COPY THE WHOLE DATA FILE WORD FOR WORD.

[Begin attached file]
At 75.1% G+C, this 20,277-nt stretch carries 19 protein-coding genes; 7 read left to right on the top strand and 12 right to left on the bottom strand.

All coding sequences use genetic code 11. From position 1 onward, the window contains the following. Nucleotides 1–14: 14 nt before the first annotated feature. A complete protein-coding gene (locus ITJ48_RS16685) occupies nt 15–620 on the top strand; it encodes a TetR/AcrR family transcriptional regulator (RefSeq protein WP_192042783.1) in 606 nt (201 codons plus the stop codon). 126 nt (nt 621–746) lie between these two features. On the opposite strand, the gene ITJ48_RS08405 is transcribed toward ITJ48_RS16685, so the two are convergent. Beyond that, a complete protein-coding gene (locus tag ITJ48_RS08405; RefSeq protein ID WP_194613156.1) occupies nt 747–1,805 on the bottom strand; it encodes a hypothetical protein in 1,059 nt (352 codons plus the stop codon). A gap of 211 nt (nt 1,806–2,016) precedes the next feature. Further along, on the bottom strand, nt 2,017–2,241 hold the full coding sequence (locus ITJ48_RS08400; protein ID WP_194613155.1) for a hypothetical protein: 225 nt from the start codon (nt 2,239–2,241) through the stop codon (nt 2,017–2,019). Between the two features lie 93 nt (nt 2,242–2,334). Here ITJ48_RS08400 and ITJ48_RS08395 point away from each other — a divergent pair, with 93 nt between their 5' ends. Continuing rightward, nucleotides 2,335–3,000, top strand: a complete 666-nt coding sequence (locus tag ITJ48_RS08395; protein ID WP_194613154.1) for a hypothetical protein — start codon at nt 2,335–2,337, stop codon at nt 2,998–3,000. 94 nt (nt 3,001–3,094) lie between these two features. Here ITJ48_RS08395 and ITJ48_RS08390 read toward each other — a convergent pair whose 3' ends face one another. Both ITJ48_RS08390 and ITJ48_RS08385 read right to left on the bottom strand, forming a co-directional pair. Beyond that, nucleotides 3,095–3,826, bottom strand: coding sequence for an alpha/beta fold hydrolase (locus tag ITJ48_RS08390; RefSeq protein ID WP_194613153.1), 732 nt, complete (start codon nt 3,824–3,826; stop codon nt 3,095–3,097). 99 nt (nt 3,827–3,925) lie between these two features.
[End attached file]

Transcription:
At 75.1% G+C, this 20,277-nt stretch carries 19 protein-coding genes; 7 read left to right on the top strand and 12 right to left on the bottom strand.

All coding sequences use genetic code 11. From position 1 onward, the window contains the following. Nucleotides 1–14: 14 nt before the first annotated feature. A complete protein-coding gene (locus ITJ48_RS16685) occupies nt 15–620 on the top strand; it encodes a TetR/AcrR family transcriptional regulator (RefSeq protein WP_192042783.1) in 606 nt (201 codons plus the stop codon). 126 nt (nt 621–746) lie between these two features. On the opposite strand, the gene ITJ48_RS08405 is transcribed toward ITJ48_RS16685, so the two are convergent. Beyond that, a complete protein-coding gene (locus tag ITJ48_RS08405; RefSeq protein ID WP_194613156.1) occupies nt 747–1,805 on the bottom strand; it encodes a hypothetical protein in 1,059 nt (352 codons plus the stop codon). A gap of 211 nt (nt 1,806–2,016) precedes the next feature. Further along, on the bottom strand, nt 2,017–2,241 hold the full coding sequence (locus ITJ48_RS08400; protein ID WP_194613155.1) for a hypothetical protein: 225 nt from the start codon (nt 2,239–2,241) through the stop codon (nt 2,017–2,019). Between the two features lie 93 nt (nt 2,242–2,334). Here ITJ48_RS08400 and ITJ48_RS08395 point away from each other — a divergent pair, with 93 nt between their 5' ends. Continuing rightward, nucleotides 2,335–3,000, top strand: a complete 666-nt coding sequence (locus tag ITJ48_RS08395; protein ID WP_194613154.1) for a hypothetical protein — start codon at nt 2,335–2,337, stop codon at nt 2,998–3,000. 94 nt (nt 3,001–3,094) lie between these two features. Here ITJ48_RS08395 and ITJ48_RS08390 read toward each other — a convergent pair whose 3' ends face one another. Both ITJ48_RS08390 and ITJ48_RS08385 read right to left on the bottom strand, forming a co-directional pair. Beyond that, nucleotides 3,095–3,826, bottom strand: coding sequence for an alpha/beta fold hydrolase (locus tag ITJ48_RS08390; RefSeq protein ID WP_194613153.1), 732 nt, complete (start codon nt 3,824–3,826; stop codon nt 3,095–3,097). 99 nt (nt 3,827–3,925) lie between these two features.